Aggravating Agitprop by the Grief-Stricken Aggrieved

Pushing Bill C-51 through Parliament, the government has chosen to ignore the nation’s lawyers, judges, law professors, former prime ministers, and the newest polls. In the hearing for the bill, our elected representatives will not hear from privacy experts, nor from the Privacy Commissioner who Harper himself appointed recently. Instead, we get an emotional appeal from the sister of a soldier killed not long ago in an act of domestic terrorism. Her sadness, presumably, making her an expert on civil liberties and anti-terror legislation.

What Mrs. Vincent doesn’t seem to understand is that her brother was a soldier in an army of a nation that declared war on an enemy which practices the type of asymmetric warfare that leads to people being killed in Canada. It will probably happen again. A soldiers death, like the death of any human being is unquestionably a tragedy; but it’s insanity to change the laws of the nation in response to their deaths. Soldiers die in war, and if you don’t want your soldiers to die, don’t send them to war, especially wars which are ill-conceived, unwinnable, and aimless.

As a soldier in the Canadian Armed Forces, Patrice Vincent made an oath to the Crown and, by extension, the Constitution. He died in service to that oath. His sister now lives to undermine it. I mean, yeah, we all grieve in our own ways I guess, but sometimes people, in their grief, act out in destructive ways. They develop drinking problems, or start supporting authoritarian political parties. They make public statements in an attempt to leverage their grief to make the country worse.

And someone has to tell them, someone has to have the heart to say, “Stop. Undermining civil liberties and the rule of law, ripping up the Constitution won’t bring your brother back.”

A Primer on the Harper Government’s Bill C-13

Peter Mackay1. Bill C-13 is a bill before Parliament supposedly intended to address cyberbullying.

2. Cyberbullying led to the tragic suicides of two girls recently. It was obviously very sad. There are already laws on the books that could have helped these girls, but nobody seemed to care because neither of them were famous or dead at the time.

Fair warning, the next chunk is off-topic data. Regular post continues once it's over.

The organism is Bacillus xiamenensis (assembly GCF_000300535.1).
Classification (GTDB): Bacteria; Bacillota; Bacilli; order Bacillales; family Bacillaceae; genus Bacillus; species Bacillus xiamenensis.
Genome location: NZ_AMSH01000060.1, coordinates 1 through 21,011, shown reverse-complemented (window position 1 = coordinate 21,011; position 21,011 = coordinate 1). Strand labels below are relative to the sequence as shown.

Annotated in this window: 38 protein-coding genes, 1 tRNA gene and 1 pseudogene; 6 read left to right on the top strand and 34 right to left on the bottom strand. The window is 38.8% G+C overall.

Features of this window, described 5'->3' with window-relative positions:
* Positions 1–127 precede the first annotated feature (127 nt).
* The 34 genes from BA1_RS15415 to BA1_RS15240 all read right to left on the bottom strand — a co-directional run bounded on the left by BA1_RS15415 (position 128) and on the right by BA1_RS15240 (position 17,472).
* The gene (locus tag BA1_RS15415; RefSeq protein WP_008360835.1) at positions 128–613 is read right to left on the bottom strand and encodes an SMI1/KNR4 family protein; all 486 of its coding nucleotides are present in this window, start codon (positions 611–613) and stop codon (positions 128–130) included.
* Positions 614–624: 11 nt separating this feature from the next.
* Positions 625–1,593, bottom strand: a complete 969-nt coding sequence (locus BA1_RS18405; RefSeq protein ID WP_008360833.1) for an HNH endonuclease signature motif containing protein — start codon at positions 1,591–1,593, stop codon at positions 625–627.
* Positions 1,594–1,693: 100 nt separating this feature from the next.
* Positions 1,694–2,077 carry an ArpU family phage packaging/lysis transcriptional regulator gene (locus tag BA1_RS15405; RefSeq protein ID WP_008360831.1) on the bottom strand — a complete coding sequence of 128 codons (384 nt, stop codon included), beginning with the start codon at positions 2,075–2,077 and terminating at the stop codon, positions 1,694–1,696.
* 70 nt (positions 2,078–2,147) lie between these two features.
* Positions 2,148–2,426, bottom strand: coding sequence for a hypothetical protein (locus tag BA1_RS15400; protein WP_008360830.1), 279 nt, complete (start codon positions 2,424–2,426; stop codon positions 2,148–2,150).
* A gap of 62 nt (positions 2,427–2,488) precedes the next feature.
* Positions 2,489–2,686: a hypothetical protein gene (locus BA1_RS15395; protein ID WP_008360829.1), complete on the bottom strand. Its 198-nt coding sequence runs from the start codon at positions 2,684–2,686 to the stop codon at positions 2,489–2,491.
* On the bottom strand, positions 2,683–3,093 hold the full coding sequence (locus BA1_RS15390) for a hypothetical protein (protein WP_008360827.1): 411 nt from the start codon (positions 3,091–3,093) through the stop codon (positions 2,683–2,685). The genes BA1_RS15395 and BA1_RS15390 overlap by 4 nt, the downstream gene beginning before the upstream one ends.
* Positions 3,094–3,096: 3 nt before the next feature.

3. Instead of enforcing preexisting laws, Bill C-13 has been written to reiterate laws which already exist, though someone will still need to enforce them at some point if they are to have any effect.

4. Additionally, instead of addressing the question of why young women are made to feel ashamed of their sexuality while the sexuality of young women is fetishized by the entertainment and advertising industries, we have a bill before Parliament that will land you in a lot of hot water if you dare steal your cable TV hook up.

5. In fact, most of Bill C-13 doesn’t address cyberbullying at all, most of it further empowers law enforcement to erode our right to be safe from unreasonable search and seizure as stated in section 8 of the Charter of Rights and Freedoms.

6. Bill C-13 is a lot like Bill C-30, the online surveillance bill that failed last year, the one that had a lot of people upset because then Public Safety Minister Vic Toews said that anyone who opposed the bill was siding with child pornographers. Either due to the negative PR that exploded following that statement, or out of the discomfort of arguing with a room full of alleged child pornography enthusiasts, the bill was withdrawn.

7. Bill C-30 was very unpopular, but I suspect it had something to do with the Public Safety Minister saying something stupid. People love it when politicians say something stupid because it makes them feel smart, especially journalists. So far, the Conservatives have not said anything particularly stupid about Bill C-13, so it will probably pass this spring.

8. Despite the public statements of Minister of Justice Peter Mackay to the contrary, Bill C-13 will allow for law enforcement to have warrantless access to information of subscribers to Internet and telephone services. Which means that one does not have to be suspected of cyberbullying, child pornography related crimes, terrorism, or even jaywalking for the police to investigate them.

9. Often, people will suggest that privacy invading laws don’t bother them because they’re not doing anything wrong, and who would take an interest in them anyways? Often, the people who say such things do not belong to the demographics most likely to have their privacy invaded by such laws. They are also woefully ignorant of history.